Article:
What are Sigma and Pi bonds?
Many of us are already aware of the definition of a sigma bond from our teachers, text books or from many of the websites online. However, if you are still not aware of what these two bonds are, then here is a basic definition of the two:
Sigma bond: A covalent bond resulting from the formation of a molecular orbital by the end-to-end overlap of atomic orbitals, denoted by the symbol σ.
Now have a look at this illustration to see how this end-to-end overlapping occures:
Misconception: many students in the Pacific may have this worng notion that a sigma
Pi bond: A covalent bond resulting from the formation of a molecular orbital by side-to-side overlap of atomic orbitals along a plane perpendicular to a line connecting the nuclei of the atoms, denoted by the symbol π.
Here's another illustration showing how the side-to-side overlapping occurs:
It is important to note that
different sources use different terms to define what a sigma and pi bond is.
However, once examined carefully, it will be evident that they all try to
explain the same thing.
Misconception: many students in the Pacific may have this wrong notion that a sigma bond is the result of the overlapping of s orbitals and a pi bond is the result of the overlapping of p orbitals because they may relate the 's' to 'sigma' and the 'p' to 'pi'. However, it is seen that sigma bonds can be formed by the overlapping of both the s and p orbitals and not just s orbital.
You may have noticed that in order to understand these definitions it is obvious that we must know what an s and p orbital is.
Note: A single bond such as (C-H)
has one sigma bond whereas a double (C=C) and triple (C≡C) bond has one sigma
bond with remaining being pi bonds.
Sigma (σ) Bonding:
To understand Sigma bonding let us look at the simple molecule of methane (CH4).
We may all be familiar with drawing methane using electron dot diagrams, which would look something like this:
Misconception: many students after drawing such electron dot diagrams fail to appreciate that in reality molecules exist as a 3D system and not as a two dimensional system as shown above. These diagrams are drawn for simplicity and should not be viewed as an exact representation of what a molecule looks like.
For now, let us ignore the Hydrogen and concentrate on the central Carbon atom. We know that it is the valence electrons that are responsible for covalent bonding and we must know the electron configuration of an element from the periodic table to know how many valence electron it has.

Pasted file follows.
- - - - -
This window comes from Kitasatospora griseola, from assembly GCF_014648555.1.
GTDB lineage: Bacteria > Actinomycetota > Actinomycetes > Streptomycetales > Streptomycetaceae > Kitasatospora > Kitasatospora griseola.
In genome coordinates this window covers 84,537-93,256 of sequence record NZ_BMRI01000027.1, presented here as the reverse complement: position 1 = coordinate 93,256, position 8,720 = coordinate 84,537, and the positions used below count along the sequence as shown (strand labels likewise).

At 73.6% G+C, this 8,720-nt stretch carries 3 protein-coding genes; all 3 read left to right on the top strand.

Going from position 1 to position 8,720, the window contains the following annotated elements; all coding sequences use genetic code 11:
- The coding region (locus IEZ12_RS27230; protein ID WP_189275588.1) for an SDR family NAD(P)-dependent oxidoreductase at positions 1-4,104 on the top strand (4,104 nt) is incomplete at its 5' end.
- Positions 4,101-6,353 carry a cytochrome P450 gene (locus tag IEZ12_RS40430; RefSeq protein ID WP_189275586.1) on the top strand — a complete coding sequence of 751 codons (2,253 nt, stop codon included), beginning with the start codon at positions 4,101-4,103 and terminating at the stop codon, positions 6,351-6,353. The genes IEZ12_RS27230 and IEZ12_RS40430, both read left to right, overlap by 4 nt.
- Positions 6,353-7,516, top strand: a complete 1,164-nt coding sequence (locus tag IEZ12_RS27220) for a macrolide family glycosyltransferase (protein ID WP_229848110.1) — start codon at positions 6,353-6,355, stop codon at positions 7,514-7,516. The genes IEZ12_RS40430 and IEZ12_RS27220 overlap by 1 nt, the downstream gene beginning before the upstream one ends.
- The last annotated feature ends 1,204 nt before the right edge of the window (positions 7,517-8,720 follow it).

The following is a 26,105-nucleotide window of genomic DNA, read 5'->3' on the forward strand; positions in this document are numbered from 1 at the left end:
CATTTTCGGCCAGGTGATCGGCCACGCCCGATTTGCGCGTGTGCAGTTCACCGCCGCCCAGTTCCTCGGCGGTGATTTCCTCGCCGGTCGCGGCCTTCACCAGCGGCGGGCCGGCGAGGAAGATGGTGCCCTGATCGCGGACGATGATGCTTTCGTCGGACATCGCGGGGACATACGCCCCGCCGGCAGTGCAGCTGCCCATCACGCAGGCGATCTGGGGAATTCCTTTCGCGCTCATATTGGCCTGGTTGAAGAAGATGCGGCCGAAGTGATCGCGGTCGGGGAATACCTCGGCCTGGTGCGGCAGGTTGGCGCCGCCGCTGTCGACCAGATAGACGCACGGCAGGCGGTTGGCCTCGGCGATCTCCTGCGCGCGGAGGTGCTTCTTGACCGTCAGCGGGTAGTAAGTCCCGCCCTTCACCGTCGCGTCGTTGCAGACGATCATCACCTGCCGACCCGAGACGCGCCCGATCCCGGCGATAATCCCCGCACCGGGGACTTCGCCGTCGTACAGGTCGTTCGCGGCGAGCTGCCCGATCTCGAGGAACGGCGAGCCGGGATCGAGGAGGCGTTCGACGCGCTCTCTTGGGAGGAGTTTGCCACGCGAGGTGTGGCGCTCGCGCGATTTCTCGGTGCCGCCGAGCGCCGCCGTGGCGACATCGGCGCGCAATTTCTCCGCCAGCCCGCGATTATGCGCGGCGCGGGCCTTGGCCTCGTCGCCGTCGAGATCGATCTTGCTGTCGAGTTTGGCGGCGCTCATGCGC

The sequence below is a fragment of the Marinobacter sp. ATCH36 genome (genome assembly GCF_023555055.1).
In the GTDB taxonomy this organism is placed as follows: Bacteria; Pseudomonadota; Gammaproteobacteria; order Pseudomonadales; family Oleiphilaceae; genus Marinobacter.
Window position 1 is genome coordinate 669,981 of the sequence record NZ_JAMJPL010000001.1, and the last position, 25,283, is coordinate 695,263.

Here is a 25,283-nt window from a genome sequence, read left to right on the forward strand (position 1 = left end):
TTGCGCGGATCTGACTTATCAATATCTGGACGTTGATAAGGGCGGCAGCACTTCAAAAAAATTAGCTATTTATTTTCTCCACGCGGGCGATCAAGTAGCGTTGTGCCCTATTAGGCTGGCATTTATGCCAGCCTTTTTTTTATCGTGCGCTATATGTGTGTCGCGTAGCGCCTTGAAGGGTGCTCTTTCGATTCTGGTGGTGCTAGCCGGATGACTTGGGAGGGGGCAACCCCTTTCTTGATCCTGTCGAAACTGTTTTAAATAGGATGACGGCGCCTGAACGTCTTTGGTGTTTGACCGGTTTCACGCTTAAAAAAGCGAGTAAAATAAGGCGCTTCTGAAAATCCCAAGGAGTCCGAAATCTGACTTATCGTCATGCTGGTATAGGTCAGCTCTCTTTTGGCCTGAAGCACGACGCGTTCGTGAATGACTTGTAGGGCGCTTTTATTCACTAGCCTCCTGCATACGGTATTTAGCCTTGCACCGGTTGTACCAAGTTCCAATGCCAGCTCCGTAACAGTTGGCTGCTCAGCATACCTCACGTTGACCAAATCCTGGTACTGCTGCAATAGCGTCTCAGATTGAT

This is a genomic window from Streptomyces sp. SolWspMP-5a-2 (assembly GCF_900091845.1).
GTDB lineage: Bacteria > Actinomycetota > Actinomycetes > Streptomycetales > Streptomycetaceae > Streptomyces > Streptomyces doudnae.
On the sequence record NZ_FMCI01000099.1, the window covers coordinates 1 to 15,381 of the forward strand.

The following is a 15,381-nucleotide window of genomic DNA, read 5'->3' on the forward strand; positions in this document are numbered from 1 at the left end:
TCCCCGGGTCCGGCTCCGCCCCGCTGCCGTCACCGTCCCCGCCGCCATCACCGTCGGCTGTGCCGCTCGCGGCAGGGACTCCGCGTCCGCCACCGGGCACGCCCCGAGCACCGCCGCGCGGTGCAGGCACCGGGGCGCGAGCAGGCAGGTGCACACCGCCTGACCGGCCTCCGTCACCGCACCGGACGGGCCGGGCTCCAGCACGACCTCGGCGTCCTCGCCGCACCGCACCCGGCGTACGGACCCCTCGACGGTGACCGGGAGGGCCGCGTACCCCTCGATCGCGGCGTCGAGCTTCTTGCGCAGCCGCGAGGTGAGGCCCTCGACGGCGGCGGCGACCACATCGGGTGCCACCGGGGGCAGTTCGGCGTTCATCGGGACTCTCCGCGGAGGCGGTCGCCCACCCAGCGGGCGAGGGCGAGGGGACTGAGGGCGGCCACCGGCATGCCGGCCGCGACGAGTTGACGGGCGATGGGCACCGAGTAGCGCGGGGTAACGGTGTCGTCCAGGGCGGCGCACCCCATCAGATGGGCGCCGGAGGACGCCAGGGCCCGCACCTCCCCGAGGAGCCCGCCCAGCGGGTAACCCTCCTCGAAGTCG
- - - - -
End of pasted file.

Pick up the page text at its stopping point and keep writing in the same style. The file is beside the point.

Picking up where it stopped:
Now, when we look at the carbon atom from our Methane, we see that its electron configuration is 1s2 2s2 2p2. However, from this electron configuration we can see that carbon has only two unpaired electrons (2p2) in its valence shell which can be used to form bonds with two hydrogen atoms. You can see this more clearly in the electrons-in-boxes notation below.
Fig 3: Energy diagram for Carbon
So why is methane written as CH4 and not CH2? Well the answer to this lies in something know as hybridization.
Forming the bonds
Now that we have hybridized the s and p orbitals of carbon to form four identical sp3 hybrid orbitals, it is time to bring in the Hydrogens that we ignored earlier. It is easy to see that the the four Hydrogens that will bond with the carbon all have a single 1s orbital with a single unpaired electron in each. This makes it very easy for it to bond with the carbon.At this point it is important that we notice how the 1s orbital of each of the four hydrogen comes together with the sp3 orbital of the central carbon. The two types of orbitals overlap in an end-to-end manner and form four single bonds which are referred to as sigma bonds giving us our methane molecule. Now remember the energy that the carbon atom gained to promote one of its electrons from the 2s to the 2pz orbital during hybridisation? Well once the carbon bonds with the hydrogens to form the CH4 molecule, it loses far more energy compared to this gain which eventually makes the molecule very stable and this is what is would look like:
Now lets try to recap what we have learnt using the ethane C2H6 molecule.
Fig 6: Sigma & Pi bonding in Ethane molecule. Source: chem1 virtual textbook home page
pi (π) bonds
To understand pi bonding lets have a look at the simple molecule of Ethene C2H4.
You may have drawn the ethane molecule many times in your classrooms and we are all aware of how the atoms and bonds are drawn to represent this molecule. Usually is would look something like this:
Fig 7: Structure of Ethene
In the case of Ethene, there is a difference from methane or ethane, because each carbon is only joining to three other atoms rather than four. When the carbon atoms hybridise their outer orbitals before forming bonds, this time they only hybridise three of the orbitals rather than all four. They use the 2s electron and two of the 2p electrons, but leave the other 2p electron unchanged.
The two carbon atoms and four hydrogen atoms would look like this before they joined together:
Fig 9: 1s and sp2 hybrid orbitals
The various atomic orbitals which are pointing towards each other now merge to give molecular orbitals, each containing a bonding pair of electrons. These are sigma bonds - just like those formed by end-to-end overlap of atomic orbitals that we saw in methane and ethane
The p orbitals on each carbon aren't pointing towards each other, are overlapping sideways.
This sideways overlap also creates a molecular orbital, but of a different kind. In this one the electrons aren't held on the line between the two nuclei, but above and below the plane of the molecule. A bond formed in this way is called a pi bond. Look at this illustration and notice how the orbitals have arranged themselves to form the pi bonds:
Clark, J 2010, Helping you to understand Chemistry. Chemguide, Retrieved September 12, 2010 from, http://www.chemguide.co.uk/index.html#top